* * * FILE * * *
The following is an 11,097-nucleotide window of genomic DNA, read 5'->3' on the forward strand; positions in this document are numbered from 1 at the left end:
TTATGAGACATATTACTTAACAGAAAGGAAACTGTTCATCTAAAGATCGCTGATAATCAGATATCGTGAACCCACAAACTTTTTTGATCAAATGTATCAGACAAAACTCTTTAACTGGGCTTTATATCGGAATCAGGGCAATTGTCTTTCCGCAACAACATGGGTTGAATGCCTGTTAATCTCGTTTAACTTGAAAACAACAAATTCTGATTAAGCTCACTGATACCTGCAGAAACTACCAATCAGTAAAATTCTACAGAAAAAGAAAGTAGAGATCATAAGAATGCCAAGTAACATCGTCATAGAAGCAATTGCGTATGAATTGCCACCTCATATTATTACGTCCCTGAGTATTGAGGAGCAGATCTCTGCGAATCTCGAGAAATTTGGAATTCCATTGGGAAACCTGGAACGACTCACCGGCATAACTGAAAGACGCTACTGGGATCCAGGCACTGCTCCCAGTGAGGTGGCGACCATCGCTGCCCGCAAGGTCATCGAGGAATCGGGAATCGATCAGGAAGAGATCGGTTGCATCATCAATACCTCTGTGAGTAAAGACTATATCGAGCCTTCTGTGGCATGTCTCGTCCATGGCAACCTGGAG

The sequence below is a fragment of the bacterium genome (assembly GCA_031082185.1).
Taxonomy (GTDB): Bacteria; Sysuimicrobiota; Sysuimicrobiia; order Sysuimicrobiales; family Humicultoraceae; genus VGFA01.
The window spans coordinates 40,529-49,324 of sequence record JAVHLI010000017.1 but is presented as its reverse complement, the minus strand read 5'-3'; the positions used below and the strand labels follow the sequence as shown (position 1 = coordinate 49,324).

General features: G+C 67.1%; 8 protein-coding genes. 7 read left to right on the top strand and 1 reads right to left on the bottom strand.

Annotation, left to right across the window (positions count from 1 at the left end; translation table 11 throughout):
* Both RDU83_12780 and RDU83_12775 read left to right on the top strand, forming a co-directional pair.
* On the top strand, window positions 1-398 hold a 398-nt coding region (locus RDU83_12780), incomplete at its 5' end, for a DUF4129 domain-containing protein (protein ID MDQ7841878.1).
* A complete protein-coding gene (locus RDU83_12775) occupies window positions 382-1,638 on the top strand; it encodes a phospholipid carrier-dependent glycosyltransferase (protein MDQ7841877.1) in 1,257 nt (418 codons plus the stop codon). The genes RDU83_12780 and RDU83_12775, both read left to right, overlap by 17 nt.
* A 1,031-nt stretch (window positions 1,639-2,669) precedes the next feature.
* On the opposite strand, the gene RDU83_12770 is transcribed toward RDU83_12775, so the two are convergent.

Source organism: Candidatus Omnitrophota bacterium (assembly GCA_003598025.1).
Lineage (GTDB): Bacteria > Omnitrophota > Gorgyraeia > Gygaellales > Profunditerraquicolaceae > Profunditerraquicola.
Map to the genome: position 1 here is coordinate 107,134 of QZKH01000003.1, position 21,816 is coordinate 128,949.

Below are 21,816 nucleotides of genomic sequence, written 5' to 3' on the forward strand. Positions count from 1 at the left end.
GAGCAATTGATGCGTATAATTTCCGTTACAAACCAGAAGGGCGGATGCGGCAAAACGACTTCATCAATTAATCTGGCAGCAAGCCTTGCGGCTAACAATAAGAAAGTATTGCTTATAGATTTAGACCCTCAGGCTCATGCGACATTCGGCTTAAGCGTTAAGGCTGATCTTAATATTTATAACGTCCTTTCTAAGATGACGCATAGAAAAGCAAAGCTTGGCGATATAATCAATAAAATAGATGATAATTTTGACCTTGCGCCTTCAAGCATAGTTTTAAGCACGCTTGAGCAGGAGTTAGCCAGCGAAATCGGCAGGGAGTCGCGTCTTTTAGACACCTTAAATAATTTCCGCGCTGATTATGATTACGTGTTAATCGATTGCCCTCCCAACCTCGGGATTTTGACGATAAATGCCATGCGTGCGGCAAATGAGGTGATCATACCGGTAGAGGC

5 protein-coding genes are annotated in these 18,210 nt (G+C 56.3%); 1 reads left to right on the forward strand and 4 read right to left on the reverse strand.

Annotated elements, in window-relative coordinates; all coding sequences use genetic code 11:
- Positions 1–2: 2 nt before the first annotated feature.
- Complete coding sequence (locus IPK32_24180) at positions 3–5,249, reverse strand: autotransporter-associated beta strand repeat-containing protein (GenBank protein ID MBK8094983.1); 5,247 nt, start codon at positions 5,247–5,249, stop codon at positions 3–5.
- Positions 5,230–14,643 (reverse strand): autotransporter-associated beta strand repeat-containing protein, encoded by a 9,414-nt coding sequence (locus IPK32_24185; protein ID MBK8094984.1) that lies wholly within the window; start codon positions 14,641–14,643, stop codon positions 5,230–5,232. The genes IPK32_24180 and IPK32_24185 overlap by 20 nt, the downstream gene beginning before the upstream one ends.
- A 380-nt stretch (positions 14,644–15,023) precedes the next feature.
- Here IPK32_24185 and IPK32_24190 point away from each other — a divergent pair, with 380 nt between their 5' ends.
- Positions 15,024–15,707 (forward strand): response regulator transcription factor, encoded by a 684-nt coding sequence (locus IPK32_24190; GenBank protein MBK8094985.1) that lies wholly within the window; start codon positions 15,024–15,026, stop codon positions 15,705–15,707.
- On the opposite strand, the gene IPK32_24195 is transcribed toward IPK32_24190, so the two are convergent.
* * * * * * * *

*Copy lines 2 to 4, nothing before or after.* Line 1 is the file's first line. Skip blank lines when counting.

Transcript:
TTATGAGACATATTACTTAACAGAAAGGAAACTGTTCATCTAAAGATCGCTGATAATCAGATATCGTGAACCCACAAACTTTTTTGATCAAATGTATCAGACAAAACTCTTTAACTGGGCTTTATATCGGAATCAGGGCAATTGTCTTTCCGCAACAACATGGGTTGAATGCCTGTTAATCTCGTTTAACTTGAAAACAACAAATTCTGATTAAGCTCACTGATACCTGCAGAAACTACCAATCAGTAAAATTCTACAGAAAAAGAAAGTAGAGATCATAAGAATGCCAAGTAACATCGTCATAGAAGCAATTGCGTATGAATTGCCACCTCATATTATTACGTCCCTGAGTATTGAGGAGCAGATCTCTGCGAATCTCGAGAAATTTGGAATTCCATTGGGAAACCTGGAACGACTCACCGGCATAACTGAAAGACGCTACTGGGATCCAGGCACTGCTCCCAGTGAGGTGGCGACCATCGCTGCCCGCAAGGTCATCGAGGAATCGGGAATCGATCAGGAAGAGATCGGTTGCATCATCAATACCTCTGTGAGTAAAGACTATATCGAGCCTTCTGTGGCATGTCTCGTCCATGGCAACCTGGAG

The sequence below is a fragment of the bacterium genome (assembly GCA_031082185.1).
Taxonomy (GTDB): Bacteria; Sysuimicrobiota; Sysuimicrobiia; order Sysuimicrobiales; family Humicultoraceae; genus VGFA01.